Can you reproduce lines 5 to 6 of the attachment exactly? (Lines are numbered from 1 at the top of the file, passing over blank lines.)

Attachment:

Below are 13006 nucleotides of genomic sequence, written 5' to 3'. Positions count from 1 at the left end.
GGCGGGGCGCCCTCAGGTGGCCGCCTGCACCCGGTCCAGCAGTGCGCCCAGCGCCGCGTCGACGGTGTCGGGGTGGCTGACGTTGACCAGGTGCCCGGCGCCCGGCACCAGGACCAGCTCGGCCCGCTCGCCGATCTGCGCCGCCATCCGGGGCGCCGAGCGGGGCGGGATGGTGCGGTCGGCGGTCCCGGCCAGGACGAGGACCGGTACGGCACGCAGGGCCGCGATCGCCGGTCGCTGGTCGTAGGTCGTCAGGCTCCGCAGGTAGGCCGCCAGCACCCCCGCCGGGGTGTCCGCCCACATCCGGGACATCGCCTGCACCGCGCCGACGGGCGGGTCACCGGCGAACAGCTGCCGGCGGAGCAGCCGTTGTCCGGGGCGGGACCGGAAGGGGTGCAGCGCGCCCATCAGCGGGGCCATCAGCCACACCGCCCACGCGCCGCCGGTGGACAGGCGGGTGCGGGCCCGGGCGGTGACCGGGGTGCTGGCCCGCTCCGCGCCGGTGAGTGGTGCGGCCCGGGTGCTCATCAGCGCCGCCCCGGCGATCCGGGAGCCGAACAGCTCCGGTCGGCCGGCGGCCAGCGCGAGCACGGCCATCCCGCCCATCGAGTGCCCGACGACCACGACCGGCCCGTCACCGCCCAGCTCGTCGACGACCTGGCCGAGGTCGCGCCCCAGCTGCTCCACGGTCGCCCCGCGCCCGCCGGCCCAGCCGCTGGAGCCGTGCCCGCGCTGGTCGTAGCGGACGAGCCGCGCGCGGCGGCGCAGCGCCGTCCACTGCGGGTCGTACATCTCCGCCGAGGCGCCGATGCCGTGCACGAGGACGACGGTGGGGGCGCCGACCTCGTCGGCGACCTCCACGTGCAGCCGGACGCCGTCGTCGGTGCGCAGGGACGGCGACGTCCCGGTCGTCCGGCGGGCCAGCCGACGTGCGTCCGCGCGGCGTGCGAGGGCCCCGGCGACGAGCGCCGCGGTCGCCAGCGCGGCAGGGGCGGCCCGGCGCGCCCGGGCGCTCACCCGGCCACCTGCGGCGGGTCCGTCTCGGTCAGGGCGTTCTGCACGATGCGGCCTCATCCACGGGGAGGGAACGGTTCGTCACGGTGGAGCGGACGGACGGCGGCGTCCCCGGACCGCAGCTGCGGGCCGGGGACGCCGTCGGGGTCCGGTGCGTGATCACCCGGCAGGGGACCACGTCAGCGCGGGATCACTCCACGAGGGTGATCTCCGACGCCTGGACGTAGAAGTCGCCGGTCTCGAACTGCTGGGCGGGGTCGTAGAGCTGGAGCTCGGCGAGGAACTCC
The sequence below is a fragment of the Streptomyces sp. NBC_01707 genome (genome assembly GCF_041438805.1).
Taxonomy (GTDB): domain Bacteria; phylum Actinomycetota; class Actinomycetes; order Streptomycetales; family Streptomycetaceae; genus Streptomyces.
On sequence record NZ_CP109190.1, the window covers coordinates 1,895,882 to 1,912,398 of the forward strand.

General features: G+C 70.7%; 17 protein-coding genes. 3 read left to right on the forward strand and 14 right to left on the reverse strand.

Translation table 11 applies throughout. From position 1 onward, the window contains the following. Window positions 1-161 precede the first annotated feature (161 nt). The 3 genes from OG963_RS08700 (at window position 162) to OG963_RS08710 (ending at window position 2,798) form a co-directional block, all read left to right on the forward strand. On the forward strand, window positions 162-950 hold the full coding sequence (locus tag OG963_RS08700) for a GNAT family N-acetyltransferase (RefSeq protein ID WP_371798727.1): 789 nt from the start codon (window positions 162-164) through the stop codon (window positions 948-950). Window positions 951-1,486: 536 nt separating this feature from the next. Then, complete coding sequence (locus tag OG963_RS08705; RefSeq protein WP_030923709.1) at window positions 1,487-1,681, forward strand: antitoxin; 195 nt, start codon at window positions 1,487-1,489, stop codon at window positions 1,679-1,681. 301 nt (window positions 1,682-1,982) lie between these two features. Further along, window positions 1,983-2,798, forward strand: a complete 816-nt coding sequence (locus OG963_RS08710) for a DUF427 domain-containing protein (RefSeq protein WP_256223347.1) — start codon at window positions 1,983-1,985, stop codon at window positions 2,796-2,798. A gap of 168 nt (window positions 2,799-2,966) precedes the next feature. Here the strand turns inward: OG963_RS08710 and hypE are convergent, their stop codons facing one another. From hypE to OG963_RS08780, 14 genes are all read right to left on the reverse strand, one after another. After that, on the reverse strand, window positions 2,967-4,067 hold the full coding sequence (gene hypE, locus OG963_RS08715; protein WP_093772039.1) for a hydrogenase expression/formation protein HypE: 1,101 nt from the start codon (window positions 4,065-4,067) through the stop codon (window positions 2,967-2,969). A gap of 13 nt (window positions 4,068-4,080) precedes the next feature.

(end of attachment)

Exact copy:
On sequence record NZ_CP109190.1, the window covers coordinates 1,895,882 to 1,912,398 of the forward strand.

General features: G+C 70.7%; 17 protein-coding genes. 3 read left to right on the forward strand and 14 right to left on the reverse strand.